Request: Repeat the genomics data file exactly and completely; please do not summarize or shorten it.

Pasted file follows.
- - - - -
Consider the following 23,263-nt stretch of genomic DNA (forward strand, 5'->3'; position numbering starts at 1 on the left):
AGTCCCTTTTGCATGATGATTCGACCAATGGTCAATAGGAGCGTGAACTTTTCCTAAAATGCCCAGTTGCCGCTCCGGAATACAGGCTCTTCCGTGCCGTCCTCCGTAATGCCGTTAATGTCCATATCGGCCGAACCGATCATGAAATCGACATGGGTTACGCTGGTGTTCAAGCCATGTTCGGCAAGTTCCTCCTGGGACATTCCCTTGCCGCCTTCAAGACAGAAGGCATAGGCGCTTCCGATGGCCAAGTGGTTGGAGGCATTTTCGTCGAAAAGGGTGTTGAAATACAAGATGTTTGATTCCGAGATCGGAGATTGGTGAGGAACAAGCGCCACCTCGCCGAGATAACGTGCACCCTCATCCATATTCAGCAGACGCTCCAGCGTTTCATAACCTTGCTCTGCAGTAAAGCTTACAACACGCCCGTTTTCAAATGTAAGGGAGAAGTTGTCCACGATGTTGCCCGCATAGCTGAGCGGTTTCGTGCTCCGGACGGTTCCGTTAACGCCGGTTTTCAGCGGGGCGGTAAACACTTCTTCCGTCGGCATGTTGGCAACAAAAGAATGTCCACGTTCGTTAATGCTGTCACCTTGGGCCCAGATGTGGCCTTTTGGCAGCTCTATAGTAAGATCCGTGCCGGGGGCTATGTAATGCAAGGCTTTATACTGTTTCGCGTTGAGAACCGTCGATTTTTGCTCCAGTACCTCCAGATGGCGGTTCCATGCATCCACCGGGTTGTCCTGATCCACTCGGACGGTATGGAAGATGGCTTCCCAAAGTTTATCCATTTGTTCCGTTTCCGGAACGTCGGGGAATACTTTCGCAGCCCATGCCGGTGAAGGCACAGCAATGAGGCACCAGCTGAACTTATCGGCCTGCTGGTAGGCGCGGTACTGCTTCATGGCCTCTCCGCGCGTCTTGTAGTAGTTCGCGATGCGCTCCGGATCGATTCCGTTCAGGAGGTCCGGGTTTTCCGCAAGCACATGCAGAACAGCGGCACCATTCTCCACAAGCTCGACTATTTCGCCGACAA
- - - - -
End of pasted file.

Consider the following 23,263-nt stretch of genomic DNA (forward strand, 5'->3'; position numbering starts at 1 on the left):
AGTCCCTTTTGCATGATGATTCGACCAATGGTCAATAGGAGCGTGAACTTTTCCTAAAATGCCCAGTTGCCGCTCCGGAATACAGGCTCTTCCGTGCCGTCCTCCGTAATGCCGTTAATGTCCATATCGGCCGAACCGATCATGAAATCGACATGGGTTACGCTGGTGTTCAAGCCATGTTCGGCAAGTTCCTCCTGGGACATTCCCTTGCCGCCTTCAAGACAGAAGGCATAGGCGCTTCCGATGGCCAAGTGGTTGGAGGCATTTTCGTCGAAAAGGGTGTTGAAATACAAGATGTTTGATTCCGAGATCGGAGATTGGTGAGGAACAAGCGCCACCTCGCCGAGATAACGTGCACCCTCATCCATATTCAGCAGACGCTCCAGCGTTTCATAACCTTGCTCTGCAGTAAAGCTTACAACACGCCCGTTTTCAAATGTAAGGGAGAAGTTGTCCACGATGTTGCCCGCATAGCTGAGCGGTTTCGTGCTCCGGACGGTTCCGTTAACGCCGGTTTTCAGCGGGGCGGTAAACACTTCTTCCGTCGGCATGTTGGCAACAAAAGAATGTCCACGTTCGTTAATGCTGTCACCTTGGGCCCAGATGTGGCCTTTTGGCAGCTCTATAGTAAGATCCGTGCCGGGGGCTATGTAATGCAAGGCTTTATACTGTTTCGCGTTGAGAACCGTCGATTTTTGCTCCAGTACCTCCAGATGGCGGTTCCATGCATCCACCGGGTTGTCCTGATCCACTCGGACGGTATGGAAGATGGCTTCCCAAAGTTTATCCATTTGTTCCGTTTCCGGAACGTCGGGGAATACTTTCGCAGCCCATGCCGGTGAAGGCACAGCAATGAGGCACCAGCTGAACTTATCGGCCTGCTGGTAGGCGCGGTACTGCTTCATGGCCTCTCCGCGCGTCTTGTAGTAGTTCGCGATGCGCTCCGGATCGATTCCGTTCAGGAGGTCCGGGTTTTCCGCAAGCACATGCAGAACAGCGGCACCATTCTCCACAAGCTCGACTATTTCGCCGACAA